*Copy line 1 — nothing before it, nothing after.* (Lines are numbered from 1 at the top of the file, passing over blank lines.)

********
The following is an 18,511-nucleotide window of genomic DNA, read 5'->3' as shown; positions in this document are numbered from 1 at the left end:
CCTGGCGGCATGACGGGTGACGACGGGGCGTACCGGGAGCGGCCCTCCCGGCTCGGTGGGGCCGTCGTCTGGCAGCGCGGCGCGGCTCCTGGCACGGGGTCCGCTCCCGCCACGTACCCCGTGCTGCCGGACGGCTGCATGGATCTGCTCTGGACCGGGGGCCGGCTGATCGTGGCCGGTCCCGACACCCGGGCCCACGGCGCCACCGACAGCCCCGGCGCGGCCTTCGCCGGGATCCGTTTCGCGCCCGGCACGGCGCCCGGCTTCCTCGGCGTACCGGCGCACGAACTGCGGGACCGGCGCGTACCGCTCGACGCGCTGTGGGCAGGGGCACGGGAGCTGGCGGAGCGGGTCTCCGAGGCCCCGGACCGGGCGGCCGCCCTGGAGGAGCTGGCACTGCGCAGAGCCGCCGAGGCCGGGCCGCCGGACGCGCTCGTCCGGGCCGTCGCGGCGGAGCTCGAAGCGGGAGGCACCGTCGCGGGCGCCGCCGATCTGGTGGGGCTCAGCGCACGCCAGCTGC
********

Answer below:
The following is an 18,511-nucleotide window of genomic DNA, read 5'->3' as shown; positions in this document are numbered from 1 at the left end: